Gardening Magazine

Well Washed Gardens

By Gardenamateur

Pam and I enjoyed a lovely night last night, eating a great meal while sitting outside in the thriving garden of our friends Paul and Jolanda. During the evening, Jolanda's mum, Elina, remarked that the rain that had fallen so plentifully over these last few days had "washed their garden" so it was "sparkling clean", and that comment really hit the spot with me. 

You see, it's one of my secret unscientific hunches about watering gardens and rain. All gardeners will tell you that their gardens seem to spark up magically after rain. No matter how much we stand there with a hose, or leave the sprinklers on, nothing compares to the wondrous effect even just a few minutes of rain can bring. What's inside rainwater that makes it so special?

Well washed gardens

Well, here's my grand unifying theory about rain's magic effect. As well as providing vast bucketloads of clean water to the soil, I believe rain simply washes the leaves clean.

I think we sometimes forget how "dirty" our urban air is. There's dust and dirt aplenty for starters, but then there's soot and chemical residues from trucks and trains and planes, and whatever awful compounds that lurk within the smoggy air we breathe. All of this lands on our garden foliage and covers it with a fine film of filth.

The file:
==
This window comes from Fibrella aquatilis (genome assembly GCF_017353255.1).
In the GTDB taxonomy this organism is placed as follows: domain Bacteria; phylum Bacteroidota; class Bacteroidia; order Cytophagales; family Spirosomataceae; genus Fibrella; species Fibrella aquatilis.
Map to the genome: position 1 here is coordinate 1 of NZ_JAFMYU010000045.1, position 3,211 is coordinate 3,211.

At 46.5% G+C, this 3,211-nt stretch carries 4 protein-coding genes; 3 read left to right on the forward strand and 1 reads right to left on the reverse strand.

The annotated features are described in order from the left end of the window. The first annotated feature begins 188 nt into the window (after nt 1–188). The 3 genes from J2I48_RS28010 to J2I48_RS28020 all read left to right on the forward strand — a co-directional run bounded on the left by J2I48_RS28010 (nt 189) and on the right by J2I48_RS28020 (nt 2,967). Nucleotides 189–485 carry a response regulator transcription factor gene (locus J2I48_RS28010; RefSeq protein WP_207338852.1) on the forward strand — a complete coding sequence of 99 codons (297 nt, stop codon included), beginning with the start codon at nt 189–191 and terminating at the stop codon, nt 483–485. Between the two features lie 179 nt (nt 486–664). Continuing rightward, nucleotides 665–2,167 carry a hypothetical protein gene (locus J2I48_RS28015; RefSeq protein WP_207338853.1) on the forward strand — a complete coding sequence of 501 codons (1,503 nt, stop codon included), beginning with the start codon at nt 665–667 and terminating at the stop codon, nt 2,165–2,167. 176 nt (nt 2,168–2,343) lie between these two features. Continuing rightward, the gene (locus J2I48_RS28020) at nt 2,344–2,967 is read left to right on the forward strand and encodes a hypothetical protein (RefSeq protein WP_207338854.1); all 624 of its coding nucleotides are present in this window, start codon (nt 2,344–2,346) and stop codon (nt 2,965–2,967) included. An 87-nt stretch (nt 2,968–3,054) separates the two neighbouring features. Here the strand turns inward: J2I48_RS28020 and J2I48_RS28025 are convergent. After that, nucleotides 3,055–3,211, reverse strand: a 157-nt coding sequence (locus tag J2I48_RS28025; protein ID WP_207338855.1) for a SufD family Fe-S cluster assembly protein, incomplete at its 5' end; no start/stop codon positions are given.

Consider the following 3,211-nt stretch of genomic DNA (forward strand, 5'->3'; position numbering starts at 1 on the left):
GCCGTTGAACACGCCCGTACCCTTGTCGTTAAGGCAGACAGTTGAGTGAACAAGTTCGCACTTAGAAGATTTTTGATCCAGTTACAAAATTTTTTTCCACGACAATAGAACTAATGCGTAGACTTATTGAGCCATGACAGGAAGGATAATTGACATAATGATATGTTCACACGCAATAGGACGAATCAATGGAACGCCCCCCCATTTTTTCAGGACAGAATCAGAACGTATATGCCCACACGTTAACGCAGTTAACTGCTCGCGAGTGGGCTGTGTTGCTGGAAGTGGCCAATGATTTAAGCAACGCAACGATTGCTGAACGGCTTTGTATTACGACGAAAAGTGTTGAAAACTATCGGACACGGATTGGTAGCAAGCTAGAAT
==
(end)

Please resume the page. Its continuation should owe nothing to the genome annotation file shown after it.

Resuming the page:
Well washed gardens

Rain washes all this away, the leaves breathe freely again and can get on with the main game of how they live: photosynthesis via their leaves. Leaves are plants' lungs, and they need clean, clear lungs to breathe life into themselves.

So, when I'm out in the garden watering plants, I like to wash their leaves as well. I like to pretend that I am not just watering the garden, I am raining down upon our plants from the skies above.

Now, I know the gardening experts will utter cries of "shock, horror" because there's a risk with watering gardens this way, and it's fungal problems such as powdery mildew, which are particularly abundant here in Sydney during our humid summers. So I do try to pick my days to wash the plants (and of course I don't do it all the time). I choose days which will be sunny and the "washing" water will soon disappear once the sun, once again, shows the world who's the boss.

I'm sure it works, I have no solid evidence whatsoever that it does, but that's my little unscientific theory, and I'm sticking with it.

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